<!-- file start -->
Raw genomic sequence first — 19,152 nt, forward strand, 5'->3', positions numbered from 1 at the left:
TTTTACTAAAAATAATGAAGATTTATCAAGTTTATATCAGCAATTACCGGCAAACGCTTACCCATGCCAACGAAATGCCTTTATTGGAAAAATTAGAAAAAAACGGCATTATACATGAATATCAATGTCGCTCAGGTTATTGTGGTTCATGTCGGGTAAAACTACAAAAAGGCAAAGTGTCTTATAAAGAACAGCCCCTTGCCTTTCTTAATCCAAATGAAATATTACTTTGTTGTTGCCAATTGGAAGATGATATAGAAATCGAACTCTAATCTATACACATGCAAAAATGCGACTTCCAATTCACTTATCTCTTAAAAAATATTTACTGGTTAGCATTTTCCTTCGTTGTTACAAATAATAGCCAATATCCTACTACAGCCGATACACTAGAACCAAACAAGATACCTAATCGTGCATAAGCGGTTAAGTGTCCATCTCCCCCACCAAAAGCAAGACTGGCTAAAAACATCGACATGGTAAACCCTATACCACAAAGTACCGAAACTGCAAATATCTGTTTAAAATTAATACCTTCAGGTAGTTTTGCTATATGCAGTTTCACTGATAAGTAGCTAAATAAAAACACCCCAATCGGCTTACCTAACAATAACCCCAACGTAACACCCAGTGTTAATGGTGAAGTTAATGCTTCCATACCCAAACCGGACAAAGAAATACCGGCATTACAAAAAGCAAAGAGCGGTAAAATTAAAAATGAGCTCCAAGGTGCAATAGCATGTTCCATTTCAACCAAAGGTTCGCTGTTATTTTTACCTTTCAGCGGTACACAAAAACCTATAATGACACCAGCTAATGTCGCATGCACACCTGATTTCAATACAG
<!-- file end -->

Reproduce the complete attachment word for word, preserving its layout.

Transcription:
Raw genomic sequence first — 19,152 nt, forward strand, 5'->3', positions numbered from 1 at the left:
TTTTACTAAAAATAATGAAGATTTATCAAGTTTATATCAGCAATTACCGGCAAACGCTTACCCATGCCAACGAAATGCCTTTATTGGAAAAATTAGAAAAAAACGGCATTATACATGAATATCAATGTCGCTCAGGTTATTGTGGTTCATGTCGGGTAAAACTACAAAAAGGCAAAGTGTCTTATAAAGAACAGCCCCTTGCCTTTCTTAATCCAAATGAAATATTACTTTGTTGTTGCCAATTGGAAGATGATATAGAAATCGAACTCTAATCTATACACATGCAAAAATGCGACTTCCAATTCACTTATCTCTTAAAAAATATTTACTGGTTAGCATTTTCCTTCGTTGTTACAAATAATAGCCAATATCCTACTACAGCCGATACACTAGAACCAAACAAGATACCTAATCGTGCATAAGCGGTTAAGTGTCCATCTCCCCCACCAAAAGCAAGACTGGCTAAAAACATCGACATGGTAAACCCTATACCACAAAGTACCGAAACTGCAAATATCTGTTTAAAATTAATACCTTCAGGTAGTTTTGCTATATGCAGTTTCACTGATAAGTAGCTAAATAAAAACACCCCAATCGGCTTACCTAACAATAACCCCAACGTAACACCCAGTGTTAATGGTGAAGTTAATGCTTCCATACCCAAACCGGACAAAGAAATACCGGCATTACAAAAAGCAAAGAGCGGTAAAATTAAAAATGAGCTCCAAGGTGCAATAGCATGTTCCATTTCAACCAAAGGTTCGCTGTTATTTTTACCTTTCAGCGGTACACAAAAACCTATAATGACACCAGCTAATGTCGCATGCACACCTGATTTCAATACAG